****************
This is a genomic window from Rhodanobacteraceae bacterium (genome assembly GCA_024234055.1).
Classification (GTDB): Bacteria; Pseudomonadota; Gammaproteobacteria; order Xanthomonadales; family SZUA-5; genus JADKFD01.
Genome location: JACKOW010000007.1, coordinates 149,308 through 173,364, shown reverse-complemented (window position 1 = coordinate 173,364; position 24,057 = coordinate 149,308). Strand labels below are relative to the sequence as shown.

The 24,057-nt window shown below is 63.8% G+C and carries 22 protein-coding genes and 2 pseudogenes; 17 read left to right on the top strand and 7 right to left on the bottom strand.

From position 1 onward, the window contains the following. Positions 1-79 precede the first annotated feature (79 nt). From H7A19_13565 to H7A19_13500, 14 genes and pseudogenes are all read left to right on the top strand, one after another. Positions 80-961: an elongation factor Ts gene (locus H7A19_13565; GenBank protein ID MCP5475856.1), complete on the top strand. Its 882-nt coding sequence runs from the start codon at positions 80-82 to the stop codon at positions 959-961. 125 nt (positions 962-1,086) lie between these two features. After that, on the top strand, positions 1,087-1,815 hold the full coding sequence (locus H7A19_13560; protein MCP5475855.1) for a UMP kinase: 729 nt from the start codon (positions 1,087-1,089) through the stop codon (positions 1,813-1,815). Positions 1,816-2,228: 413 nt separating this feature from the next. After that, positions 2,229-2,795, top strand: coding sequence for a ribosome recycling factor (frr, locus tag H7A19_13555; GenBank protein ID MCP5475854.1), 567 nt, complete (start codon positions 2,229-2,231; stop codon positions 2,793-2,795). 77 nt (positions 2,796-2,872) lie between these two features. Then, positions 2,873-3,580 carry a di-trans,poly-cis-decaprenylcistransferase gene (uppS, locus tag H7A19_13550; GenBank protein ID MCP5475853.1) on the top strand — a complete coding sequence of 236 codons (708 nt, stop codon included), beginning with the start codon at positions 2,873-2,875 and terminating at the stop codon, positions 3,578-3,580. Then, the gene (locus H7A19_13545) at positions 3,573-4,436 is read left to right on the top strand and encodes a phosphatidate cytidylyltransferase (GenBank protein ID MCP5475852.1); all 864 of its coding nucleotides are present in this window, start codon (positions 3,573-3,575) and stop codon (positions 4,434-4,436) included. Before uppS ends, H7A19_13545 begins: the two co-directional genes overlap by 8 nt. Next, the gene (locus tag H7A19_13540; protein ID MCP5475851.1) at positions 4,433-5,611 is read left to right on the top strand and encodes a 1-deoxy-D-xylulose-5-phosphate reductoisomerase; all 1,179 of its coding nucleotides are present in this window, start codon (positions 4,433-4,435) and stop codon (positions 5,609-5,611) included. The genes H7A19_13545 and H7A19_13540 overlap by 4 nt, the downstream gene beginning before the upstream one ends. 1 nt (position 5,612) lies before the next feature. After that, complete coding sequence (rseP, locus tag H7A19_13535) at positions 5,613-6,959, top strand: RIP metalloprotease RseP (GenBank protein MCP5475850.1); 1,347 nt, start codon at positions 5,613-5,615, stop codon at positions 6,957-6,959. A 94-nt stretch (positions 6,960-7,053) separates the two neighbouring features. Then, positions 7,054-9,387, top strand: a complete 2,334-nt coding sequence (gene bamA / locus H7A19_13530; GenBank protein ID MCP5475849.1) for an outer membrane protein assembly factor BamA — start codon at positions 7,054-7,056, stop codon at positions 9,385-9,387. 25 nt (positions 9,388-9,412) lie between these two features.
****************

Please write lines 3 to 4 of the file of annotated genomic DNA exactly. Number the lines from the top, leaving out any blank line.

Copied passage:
Genome location: JACKOW010000007.1, coordinates 149,308 through 173,364, shown reverse-complemented (window position 1 = coordinate 173,364; position 24,057 = coordinate 149,308). Strand labels below are relative to the sequence as shown.

The 24,057-nt window shown below is 63.8% G+C and carries 22 protein-coding genes and 2 pseudogenes; 17 read left to right on the top strand and 7 right to left on the bottom strand.